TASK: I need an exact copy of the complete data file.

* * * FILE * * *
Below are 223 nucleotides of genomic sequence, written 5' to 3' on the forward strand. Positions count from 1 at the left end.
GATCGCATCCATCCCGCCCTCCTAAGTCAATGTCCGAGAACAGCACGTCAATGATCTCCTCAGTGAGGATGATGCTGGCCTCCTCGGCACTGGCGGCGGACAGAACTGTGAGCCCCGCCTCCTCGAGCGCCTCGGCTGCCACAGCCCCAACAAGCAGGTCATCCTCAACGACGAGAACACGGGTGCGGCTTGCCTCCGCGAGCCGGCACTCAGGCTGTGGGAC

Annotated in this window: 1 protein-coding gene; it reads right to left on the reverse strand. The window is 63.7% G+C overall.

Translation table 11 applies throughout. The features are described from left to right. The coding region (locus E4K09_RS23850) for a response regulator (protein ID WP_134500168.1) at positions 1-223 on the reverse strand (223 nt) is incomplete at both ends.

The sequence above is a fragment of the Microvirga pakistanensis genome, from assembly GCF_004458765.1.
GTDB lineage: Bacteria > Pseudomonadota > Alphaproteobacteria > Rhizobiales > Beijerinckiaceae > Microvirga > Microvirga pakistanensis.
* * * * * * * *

Below are 223 nucleotides of genomic sequence, written 5' to 3' on the forward strand. Positions count from 1 at the left end.
GATCGCATCCATCCCGCCCTCCTAAGTCAATGTCCGAGAACAGCACGTCAATGATCTCCTCAGTGAGGATGATGCTGGCCTCCTCGGCACTGGCGGCGGACAGAACTGTGAGCCCCGCCTCCTCGAGCGCCTCGGCTGCCACAGCCCCAACAAGCAGGTCATCCTCAACGACGAGAACACGGGTGCGGCTTGCCTCCGCGAGCCGGCACTCAGGCTGTGGGAC

Annotated in this window: 1 protein-coding gene; it reads right to left on the reverse strand. The window is 63.7% G+C overall.

Translation table 11 applies throughout. The features are described from left to right. The coding region (locus E4K09_RS23850) for a response regulator (protein ID WP_134500168.1) at positions 1-223 on the reverse strand (223 nt) is incomplete at both ends.

The sequence above is a fragment of the Microvirga pakistanensis genome, from assembly GCF_004458765.1.
GTDB lineage: Bacteria > Pseudomonadota > Alphaproteobacteria > Rhizobiales > Beijerinckiaceae > Microvirga > Microvirga pakistanensis.